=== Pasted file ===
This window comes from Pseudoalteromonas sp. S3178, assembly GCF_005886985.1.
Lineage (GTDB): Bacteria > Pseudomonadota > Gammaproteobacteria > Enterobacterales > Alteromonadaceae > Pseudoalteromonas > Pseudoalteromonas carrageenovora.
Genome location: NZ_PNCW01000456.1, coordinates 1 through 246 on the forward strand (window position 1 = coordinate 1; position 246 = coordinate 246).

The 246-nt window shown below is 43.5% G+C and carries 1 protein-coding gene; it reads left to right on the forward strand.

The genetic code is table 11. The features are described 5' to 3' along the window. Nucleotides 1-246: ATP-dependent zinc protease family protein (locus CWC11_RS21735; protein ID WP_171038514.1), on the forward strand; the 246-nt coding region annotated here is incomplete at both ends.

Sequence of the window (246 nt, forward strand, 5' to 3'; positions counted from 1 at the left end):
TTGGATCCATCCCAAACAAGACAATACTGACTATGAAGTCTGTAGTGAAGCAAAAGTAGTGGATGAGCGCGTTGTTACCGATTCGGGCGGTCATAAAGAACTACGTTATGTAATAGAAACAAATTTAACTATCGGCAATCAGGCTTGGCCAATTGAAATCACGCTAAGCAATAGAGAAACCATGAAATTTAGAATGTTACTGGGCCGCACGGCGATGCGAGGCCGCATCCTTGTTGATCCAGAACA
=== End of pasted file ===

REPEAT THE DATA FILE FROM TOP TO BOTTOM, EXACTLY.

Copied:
This window comes from Pseudoalteromonas sp. S3178, assembly GCF_005886985.1.
Lineage (GTDB): Bacteria > Pseudomonadota > Gammaproteobacteria > Enterobacterales > Alteromonadaceae > Pseudoalteromonas > Pseudoalteromonas carrageenovora.
Genome location: NZ_PNCW01000456.1, coordinates 1 through 246 on the forward strand (window position 1 = coordinate 1; position 246 = coordinate 246).

The 246-nt window shown below is 43.5% G+C and carries 1 protein-coding gene; it reads left to right on the forward strand.

The genetic code is table 11. The features are described 5' to 3' along the window. Nucleotides 1-246: ATP-dependent zinc protease family protein (locus CWC11_RS21735; protein ID WP_171038514.1), on the forward strand; the 246-nt coding region annotated here is incomplete at both ends.

Sequence of the window (246 nt, forward strand, 5' to 3'; positions counted from 1 at the left end):
TTGGATCCATCCCAAACAAGACAATACTGACTATGAAGTCTGTAGTGAAGCAAAAGTAGTGGATGAGCGCGTTGTTACCGATTCGGGCGGTCATAAAGAACTACGTTATGTAATAGAAACAAATTTAACTATCGGCAATCAGGCTTGGCCAATTGAAATCACGCTAAGCAATAGAGAAACCATGAAATTTAGAATGTTACTGGGCCGCACGGCGATGCGAGGCCGCATCCTTGTTGATCCAGAACA